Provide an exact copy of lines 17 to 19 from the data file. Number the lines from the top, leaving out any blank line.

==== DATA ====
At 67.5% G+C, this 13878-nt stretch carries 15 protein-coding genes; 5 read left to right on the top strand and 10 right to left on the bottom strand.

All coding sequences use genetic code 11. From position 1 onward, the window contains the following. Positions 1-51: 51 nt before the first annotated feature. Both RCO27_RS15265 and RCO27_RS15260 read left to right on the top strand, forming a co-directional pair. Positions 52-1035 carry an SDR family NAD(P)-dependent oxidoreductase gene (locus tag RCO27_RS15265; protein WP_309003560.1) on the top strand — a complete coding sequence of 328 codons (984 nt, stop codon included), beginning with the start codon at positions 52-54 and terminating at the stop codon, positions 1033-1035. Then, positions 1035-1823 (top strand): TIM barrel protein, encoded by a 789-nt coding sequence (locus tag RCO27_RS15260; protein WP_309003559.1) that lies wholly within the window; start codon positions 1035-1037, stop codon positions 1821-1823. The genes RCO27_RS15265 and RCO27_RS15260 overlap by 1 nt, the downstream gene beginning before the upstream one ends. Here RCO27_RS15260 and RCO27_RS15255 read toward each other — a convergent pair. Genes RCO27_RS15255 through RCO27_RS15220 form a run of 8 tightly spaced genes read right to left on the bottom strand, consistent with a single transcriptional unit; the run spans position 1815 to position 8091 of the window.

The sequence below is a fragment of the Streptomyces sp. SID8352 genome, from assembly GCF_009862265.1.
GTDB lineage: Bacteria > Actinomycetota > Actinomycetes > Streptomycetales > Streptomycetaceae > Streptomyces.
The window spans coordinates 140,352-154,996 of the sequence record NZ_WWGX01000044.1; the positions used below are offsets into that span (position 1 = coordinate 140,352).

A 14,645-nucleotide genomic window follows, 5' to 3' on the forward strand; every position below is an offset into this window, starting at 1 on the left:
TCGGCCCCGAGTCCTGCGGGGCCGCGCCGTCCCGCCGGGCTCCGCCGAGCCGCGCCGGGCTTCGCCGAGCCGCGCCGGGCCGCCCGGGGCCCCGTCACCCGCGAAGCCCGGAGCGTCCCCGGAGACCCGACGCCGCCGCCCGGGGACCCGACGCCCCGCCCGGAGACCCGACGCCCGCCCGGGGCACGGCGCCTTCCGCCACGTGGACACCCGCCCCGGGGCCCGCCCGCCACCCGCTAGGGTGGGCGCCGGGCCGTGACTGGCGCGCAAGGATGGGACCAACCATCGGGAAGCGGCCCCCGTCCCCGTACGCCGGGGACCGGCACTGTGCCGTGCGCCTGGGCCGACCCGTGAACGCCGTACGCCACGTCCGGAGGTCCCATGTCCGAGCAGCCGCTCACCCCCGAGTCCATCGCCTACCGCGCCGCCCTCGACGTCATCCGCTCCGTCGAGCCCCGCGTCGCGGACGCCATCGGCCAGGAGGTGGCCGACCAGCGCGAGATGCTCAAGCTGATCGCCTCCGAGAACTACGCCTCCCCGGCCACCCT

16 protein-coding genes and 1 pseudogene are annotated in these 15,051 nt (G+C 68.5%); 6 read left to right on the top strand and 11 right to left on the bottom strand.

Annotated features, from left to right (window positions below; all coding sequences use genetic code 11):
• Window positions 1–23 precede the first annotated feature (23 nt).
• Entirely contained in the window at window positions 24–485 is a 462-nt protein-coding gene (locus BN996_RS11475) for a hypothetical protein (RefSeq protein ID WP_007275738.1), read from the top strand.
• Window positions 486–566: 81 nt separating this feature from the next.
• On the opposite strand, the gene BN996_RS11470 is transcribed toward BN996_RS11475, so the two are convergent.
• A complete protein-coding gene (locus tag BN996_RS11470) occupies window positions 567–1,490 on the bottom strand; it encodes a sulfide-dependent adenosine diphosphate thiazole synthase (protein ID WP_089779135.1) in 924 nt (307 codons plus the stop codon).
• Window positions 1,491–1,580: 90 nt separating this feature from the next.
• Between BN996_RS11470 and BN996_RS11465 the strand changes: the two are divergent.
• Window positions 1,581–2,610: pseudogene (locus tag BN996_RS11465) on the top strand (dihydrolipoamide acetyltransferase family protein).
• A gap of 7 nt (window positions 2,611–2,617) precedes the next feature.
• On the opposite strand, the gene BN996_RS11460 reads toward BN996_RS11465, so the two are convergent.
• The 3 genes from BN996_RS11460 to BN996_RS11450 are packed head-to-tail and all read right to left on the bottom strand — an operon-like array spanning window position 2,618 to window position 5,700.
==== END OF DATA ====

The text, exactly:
• Window positions 1,581–2,610: pseudogene (locus tag BN996_RS11465) on the top strand (dihydrolipoamide acetyltransferase family protein).
• A gap of 7 nt (window positions 2,611–2,617) precedes the next feature.
• On the opposite strand, the gene BN996_RS11460 reads toward BN996_RS11465, so the two are convergent.